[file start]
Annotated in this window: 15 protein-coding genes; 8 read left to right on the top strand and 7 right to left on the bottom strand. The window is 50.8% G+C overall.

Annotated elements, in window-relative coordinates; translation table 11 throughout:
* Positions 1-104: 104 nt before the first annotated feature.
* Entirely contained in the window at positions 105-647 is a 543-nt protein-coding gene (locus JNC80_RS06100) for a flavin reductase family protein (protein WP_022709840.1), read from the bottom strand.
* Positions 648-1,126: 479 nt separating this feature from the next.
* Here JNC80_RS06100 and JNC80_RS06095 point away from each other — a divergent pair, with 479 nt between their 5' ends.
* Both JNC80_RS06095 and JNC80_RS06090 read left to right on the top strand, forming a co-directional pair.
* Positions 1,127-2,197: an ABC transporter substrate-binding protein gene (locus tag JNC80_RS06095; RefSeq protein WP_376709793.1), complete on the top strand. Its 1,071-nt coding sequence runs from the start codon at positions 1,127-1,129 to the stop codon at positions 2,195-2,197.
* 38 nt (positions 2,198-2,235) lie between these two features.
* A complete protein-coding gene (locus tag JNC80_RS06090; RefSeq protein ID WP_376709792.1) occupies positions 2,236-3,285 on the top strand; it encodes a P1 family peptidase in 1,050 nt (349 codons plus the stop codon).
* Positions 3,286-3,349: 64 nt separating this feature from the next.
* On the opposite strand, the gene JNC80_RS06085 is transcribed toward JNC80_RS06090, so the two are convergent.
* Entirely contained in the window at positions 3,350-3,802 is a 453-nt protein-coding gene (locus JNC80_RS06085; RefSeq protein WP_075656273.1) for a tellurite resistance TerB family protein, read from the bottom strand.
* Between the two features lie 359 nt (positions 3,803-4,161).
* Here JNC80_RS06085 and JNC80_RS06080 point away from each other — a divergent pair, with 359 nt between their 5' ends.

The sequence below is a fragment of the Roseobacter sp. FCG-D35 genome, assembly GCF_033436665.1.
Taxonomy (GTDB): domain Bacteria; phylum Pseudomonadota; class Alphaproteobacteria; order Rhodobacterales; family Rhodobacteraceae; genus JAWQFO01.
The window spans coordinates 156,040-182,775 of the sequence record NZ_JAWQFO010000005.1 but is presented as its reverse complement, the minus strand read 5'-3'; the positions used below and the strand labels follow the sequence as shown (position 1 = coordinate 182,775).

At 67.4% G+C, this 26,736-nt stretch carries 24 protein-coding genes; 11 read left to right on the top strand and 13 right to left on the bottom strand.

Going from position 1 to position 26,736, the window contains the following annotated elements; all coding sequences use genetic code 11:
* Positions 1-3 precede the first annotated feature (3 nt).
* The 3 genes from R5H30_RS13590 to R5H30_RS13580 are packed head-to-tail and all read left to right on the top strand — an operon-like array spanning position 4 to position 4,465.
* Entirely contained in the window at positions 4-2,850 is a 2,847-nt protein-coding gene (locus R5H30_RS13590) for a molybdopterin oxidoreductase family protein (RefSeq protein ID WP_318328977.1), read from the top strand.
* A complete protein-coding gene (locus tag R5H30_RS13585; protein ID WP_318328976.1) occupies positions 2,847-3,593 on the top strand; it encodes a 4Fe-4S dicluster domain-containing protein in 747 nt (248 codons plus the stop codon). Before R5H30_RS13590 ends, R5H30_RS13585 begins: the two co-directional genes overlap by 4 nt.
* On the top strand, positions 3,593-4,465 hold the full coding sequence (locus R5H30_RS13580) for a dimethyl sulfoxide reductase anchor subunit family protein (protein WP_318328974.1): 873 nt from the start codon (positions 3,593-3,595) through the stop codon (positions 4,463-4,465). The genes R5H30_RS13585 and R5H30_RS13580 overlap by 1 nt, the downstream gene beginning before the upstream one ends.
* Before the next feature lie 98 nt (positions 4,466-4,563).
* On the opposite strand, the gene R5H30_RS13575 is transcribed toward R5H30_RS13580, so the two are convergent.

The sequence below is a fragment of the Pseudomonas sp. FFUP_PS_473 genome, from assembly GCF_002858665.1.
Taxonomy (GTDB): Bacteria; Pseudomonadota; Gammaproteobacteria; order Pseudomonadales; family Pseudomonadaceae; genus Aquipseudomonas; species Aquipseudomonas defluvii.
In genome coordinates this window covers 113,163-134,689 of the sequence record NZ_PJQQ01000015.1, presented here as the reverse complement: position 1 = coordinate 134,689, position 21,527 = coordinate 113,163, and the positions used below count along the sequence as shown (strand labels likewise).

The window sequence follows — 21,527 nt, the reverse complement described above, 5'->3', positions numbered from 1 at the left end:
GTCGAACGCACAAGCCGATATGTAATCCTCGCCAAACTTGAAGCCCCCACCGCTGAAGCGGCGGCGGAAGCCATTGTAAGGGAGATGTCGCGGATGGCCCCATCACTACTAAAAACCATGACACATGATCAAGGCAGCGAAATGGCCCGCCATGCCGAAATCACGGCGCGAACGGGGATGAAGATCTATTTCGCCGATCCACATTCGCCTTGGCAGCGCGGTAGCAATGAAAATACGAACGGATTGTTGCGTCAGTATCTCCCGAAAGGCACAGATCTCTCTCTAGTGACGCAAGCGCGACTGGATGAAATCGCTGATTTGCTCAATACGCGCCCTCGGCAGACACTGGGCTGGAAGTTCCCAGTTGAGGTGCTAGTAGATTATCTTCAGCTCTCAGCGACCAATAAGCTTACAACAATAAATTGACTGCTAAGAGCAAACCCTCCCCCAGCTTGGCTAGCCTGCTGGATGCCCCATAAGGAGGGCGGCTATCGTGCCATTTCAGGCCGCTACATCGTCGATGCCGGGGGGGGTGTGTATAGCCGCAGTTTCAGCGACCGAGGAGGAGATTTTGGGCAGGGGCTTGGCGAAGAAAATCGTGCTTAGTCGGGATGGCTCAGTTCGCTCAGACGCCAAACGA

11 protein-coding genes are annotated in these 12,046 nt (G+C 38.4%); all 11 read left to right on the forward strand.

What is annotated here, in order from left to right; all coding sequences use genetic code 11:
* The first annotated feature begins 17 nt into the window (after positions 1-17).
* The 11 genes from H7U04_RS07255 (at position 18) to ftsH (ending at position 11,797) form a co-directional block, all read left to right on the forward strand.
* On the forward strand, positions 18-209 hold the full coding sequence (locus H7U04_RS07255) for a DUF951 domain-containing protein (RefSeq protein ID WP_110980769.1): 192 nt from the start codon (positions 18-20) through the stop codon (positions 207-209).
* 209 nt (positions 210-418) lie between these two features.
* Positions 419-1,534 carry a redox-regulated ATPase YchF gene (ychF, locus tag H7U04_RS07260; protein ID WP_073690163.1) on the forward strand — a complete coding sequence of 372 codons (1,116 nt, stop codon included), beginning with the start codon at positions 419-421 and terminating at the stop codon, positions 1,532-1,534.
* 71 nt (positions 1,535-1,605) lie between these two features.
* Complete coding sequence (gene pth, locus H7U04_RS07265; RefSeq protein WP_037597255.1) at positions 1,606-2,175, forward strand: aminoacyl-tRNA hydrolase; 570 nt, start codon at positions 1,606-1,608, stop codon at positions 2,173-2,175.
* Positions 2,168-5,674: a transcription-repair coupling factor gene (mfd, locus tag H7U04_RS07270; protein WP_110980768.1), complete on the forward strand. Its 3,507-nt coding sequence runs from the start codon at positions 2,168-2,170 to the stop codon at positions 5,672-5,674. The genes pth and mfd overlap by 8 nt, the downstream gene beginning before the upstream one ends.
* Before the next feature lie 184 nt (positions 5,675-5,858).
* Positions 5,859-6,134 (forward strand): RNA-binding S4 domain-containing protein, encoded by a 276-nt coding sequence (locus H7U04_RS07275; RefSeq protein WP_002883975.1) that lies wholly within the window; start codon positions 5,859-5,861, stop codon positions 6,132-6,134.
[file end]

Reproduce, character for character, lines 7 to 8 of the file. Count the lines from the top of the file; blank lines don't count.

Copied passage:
* Both JNC80_RS06095 and JNC80_RS06090 read left to right on the top strand, forming a co-directional pair.
* Positions 1,127-2,197: an ABC transporter substrate-binding protein gene (locus tag JNC80_RS06095; RefSeq protein WP_376709793.1), complete on the top strand. Its 1,071-nt coding sequence runs from the start codon at positions 1,127-1,129 to the stop codon at positions 2,195-2,197.